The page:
Top Top Top

Get Going with Machine Intelligence

[An extract from a conversation on making machine intelligence work well in a corporate environment]

Which hard skills and prior knowledge shall we look for at a minimum, or as a starting base to build on? How would you rate the importance of prior knowledge in the following areas:

  • SQL

  • Python

  • Java

  • Business analysis/domain knowledge

  • Statistics/Math

In my view, Python, along with a basic awareness of data science, are typically the most useful skills with regards to implementing machine learning. Math/stats, and business skills aren't necessarily needed, although still very helpful. Java is most applicable when connecting to production systems to extract data, especially legacy industrial systems, or embedded systems, PIDs, and microcontrollers.

Data science teams should be able to demonstrate various projects that they have created. One should always look more at their GitHub than the resume. The code itself is a great way to validate if someone truy has the skills that they claim to.

Which skills and prior knowledge should we look for a Product owner role (Data scientists’ team lead)?

The product owner should ideally have experience with bringing experimental business technologies to an early-to-mid Technology Readiness Level, and demonstrating its value.

When deciding to invest in internal employees, an intensive training plan must be put in place. How would you tailor it in terms of content, duration, etc?

There are a lot of opportunities to learn Python online, via Coursera, EdXCodeAcademy, etc. However, being able to work with an experienced mentor in person when one gets stuck is by far the most ideal. I recommend fast courses that are practical, hands-on, and can make something fun at the end, such as a game, or control the color of an LED bulb, etc, that feels like an accomplishment.

Those that gain an affinity with Python should then be given a basic overview of Data Science, and basic Machine Learning techniques. The focus should not be on trying to create anything original, but simply in knowing where to find the right elements (ML models, datasets, etc), which are appropriate to the problem case, and how to plug all of those together into a demonstrator.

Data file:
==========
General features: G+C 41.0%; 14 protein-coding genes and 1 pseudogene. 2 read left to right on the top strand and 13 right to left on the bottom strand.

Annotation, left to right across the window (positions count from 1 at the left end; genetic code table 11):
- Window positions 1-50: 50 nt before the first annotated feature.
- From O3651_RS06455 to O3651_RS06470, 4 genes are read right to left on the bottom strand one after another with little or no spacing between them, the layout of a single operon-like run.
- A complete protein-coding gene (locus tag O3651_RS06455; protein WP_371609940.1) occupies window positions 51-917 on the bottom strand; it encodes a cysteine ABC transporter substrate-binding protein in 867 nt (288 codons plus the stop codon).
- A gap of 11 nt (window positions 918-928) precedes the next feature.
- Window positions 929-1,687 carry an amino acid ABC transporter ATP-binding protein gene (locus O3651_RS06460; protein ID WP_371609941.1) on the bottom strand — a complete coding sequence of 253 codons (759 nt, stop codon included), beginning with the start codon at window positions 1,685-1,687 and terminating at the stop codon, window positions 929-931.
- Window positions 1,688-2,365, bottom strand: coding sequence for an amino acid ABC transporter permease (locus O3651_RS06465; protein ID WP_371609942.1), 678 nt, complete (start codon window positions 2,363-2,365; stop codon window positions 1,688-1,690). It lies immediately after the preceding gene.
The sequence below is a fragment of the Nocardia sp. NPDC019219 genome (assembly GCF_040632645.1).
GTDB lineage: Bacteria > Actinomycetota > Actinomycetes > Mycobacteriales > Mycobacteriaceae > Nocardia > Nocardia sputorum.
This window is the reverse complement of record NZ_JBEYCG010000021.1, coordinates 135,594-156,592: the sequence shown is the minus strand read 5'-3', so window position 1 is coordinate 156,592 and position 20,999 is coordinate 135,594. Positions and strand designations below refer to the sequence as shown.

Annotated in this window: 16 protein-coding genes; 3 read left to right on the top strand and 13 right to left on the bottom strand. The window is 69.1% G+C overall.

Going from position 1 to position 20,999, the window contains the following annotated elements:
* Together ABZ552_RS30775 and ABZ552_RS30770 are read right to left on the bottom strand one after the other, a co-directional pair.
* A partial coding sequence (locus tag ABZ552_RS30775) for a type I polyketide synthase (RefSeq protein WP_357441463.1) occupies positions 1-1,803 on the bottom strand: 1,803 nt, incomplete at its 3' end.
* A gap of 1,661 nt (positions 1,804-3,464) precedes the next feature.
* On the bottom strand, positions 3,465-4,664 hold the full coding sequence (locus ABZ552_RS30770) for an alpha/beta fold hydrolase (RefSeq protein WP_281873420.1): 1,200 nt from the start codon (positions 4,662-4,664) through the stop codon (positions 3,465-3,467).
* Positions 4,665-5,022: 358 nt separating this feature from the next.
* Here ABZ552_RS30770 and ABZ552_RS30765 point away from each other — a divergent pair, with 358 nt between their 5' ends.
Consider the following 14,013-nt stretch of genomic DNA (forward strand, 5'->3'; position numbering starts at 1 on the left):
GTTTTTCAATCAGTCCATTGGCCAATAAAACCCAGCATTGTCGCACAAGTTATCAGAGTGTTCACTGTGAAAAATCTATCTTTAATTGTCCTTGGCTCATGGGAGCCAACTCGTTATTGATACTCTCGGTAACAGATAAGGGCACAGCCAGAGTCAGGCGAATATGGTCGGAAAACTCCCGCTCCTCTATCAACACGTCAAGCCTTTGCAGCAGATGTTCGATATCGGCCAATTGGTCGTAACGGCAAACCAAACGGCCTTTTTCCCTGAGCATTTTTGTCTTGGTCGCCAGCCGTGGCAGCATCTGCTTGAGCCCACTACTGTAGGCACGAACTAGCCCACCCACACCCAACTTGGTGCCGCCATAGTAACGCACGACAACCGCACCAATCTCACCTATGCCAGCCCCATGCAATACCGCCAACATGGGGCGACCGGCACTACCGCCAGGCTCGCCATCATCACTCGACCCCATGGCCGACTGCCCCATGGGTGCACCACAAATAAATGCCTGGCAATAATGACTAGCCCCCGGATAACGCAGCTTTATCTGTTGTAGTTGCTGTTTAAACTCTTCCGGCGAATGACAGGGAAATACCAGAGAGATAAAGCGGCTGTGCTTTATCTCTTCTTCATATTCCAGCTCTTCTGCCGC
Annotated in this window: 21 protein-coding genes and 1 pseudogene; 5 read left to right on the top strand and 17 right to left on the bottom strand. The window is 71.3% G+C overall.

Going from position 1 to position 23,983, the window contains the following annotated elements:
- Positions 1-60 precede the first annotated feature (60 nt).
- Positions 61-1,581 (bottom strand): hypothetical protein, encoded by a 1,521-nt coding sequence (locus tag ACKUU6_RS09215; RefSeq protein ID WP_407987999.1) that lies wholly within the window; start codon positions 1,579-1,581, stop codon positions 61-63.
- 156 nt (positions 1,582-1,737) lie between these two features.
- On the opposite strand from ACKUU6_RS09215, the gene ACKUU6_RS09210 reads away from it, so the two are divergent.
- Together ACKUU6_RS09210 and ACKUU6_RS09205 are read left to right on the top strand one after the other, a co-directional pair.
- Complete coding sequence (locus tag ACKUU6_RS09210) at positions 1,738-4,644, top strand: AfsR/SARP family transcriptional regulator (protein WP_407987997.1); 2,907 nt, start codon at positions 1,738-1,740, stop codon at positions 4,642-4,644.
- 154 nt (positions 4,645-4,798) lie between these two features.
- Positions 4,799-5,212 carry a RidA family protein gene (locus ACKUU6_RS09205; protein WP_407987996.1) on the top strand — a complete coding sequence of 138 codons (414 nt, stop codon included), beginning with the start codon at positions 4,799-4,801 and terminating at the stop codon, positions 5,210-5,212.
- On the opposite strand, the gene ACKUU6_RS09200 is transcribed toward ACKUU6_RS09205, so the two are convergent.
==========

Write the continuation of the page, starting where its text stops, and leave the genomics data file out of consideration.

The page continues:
A more experienced mentor can then help to select those projects that have the most real-world feasibility and added-value.

There may be colleagues who are interested in machine learning and data science, but which are part of other project teams. How would you recommend keeping them connected or involved?

I typically recommend that employees have an opportunity to learn basic data science and Python skills, in order to better solve the problems that they face in their own departments. It can be difficult for an outside team to understand the tricky issues of some process, or to create a solution that truly adds value for the actual users, in the way that best makes sense to them. I'm a big believer in allowing those with enthusiasm to get a chance to prove themselves.

For those who have an interest but lack the time, a small informal demo or presentation once a month might be a great way to keep everyone informed, and allow folks to feel that they have some emotional buy-in to a project as it develops, which might assist with any changes that could come from deploying such technologies.

What is a realistic expectation in the described context, in terms of time for delivering a first project as PoC?

As little as 6 months of training may be sufficient for someone new to the field, if they are engaged and have some technical awareness of computing systems. 

If one has an experienced data team already, they should be able to solicit and prioritise  'sticking points' from various departments within the organisation in a few weeks, and begin to prototype potential solutions with another 4-6 weeks of effort.

Such prototypes may not be ready for immediate usage, so expectations must be managed, but they should be able to give a statistical, quantifiable improvement over the past method. If they cannot demonstrate this, they should be deferred whilst one looks for other solutions that might be able to perform with more satisfaction

Which are, in your opinion, the key success factors in this journey?

  • Keep a focus on the business/process benefits, and ensure that value is being demonstrated, not just cool technology. 

  • Try to add value for the end-user as well as saving money or time. 

  • The cultural and political factors of introducing new technology are often far more challenging than the challenges of creating technology itself. 

  • It may be helpful to have a change management consultant available ad hoc if such issues arise.